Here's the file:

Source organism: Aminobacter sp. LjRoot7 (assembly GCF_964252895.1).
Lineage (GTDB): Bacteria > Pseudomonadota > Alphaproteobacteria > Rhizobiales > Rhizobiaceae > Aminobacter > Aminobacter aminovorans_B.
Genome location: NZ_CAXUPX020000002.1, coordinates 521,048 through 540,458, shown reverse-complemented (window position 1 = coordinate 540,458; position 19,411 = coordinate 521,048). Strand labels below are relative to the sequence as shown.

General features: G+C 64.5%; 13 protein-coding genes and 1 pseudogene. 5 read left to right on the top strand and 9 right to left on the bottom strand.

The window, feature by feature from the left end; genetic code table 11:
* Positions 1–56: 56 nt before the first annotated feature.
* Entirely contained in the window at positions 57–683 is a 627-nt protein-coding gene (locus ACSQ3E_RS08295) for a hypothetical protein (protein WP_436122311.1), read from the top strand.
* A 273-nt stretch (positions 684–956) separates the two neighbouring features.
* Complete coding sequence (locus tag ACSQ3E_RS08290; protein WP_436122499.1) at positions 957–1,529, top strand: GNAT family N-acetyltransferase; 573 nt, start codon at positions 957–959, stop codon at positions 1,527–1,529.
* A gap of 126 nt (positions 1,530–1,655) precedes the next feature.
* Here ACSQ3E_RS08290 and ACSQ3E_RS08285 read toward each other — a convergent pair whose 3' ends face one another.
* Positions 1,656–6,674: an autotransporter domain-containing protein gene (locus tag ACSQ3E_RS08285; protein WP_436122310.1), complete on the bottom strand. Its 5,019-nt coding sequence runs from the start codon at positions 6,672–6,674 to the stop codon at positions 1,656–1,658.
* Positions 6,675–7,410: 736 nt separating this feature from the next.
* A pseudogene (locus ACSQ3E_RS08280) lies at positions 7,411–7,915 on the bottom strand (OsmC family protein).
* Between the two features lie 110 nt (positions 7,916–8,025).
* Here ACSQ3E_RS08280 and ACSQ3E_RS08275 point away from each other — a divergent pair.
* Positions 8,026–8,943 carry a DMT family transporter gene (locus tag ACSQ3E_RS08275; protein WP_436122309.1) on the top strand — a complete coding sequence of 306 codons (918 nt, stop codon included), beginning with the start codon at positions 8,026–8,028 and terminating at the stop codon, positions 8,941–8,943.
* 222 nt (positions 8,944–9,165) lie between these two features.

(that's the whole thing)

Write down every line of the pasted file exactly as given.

Source organism: Aminobacter sp. LjRoot7 (assembly GCF_964252895.1).
Lineage (GTDB): Bacteria > Pseudomonadota > Alphaproteobacteria > Rhizobiales > Rhizobiaceae > Aminobacter > Aminobacter aminovorans_B.
Genome location: NZ_CAXUPX020000002.1, coordinates 521,048 through 540,458, shown reverse-complemented (window position 1 = coordinate 540,458; position 19,411 = coordinate 521,048). Strand labels below are relative to the sequence as shown.

General features: G+C 64.5%; 13 protein-coding genes and 1 pseudogene. 5 read left to right on the top strand and 9 right to left on the bottom strand.

The window, feature by feature from the left end; genetic code table 11:
* Positions 1–56: 56 nt before the first annotated feature.
* Entirely contained in the window at positions 57–683 is a 627-nt protein-coding gene (locus ACSQ3E_RS08295) for a hypothetical protein (protein WP_436122311.1), read from the top strand.
* A 273-nt stretch (positions 684–956) separates the two neighbouring features.
* Complete coding sequence (locus tag ACSQ3E_RS08290; protein WP_436122499.1) at positions 957–1,529, top strand: GNAT family N-acetyltransferase; 573 nt, start codon at positions 957–959, stop codon at positions 1,527–1,529.
* A gap of 126 nt (positions 1,530–1,655) precedes the next feature.
* Here ACSQ3E_RS08290 and ACSQ3E_RS08285 read toward each other — a convergent pair whose 3' ends face one another.
* Positions 1,656–6,674: an autotransporter domain-containing protein gene (locus tag ACSQ3E_RS08285; protein WP_436122310.1), complete on the bottom strand. Its 5,019-nt coding sequence runs from the start codon at positions 6,672–6,674 to the stop codon at positions 1,656–1,658.
* Positions 6,675–7,410: 736 nt separating this feature from the next.
* A pseudogene (locus ACSQ3E_RS08280) lies at positions 7,411–7,915 on the bottom strand (OsmC family protein).
* Between the two features lie 110 nt (positions 7,916–8,025).
* Here ACSQ3E_RS08280 and ACSQ3E_RS08275 point away from each other — a divergent pair.
* Positions 8,026–8,943 carry a DMT family transporter gene (locus tag ACSQ3E_RS08275; protein WP_436122309.1) on the top strand — a complete coding sequence of 306 codons (918 nt, stop codon included), beginning with the start codon at positions 8,026–8,028 and terminating at the stop codon, positions 8,941–8,943.
* 222 nt (positions 8,944–9,165) lie between these two features.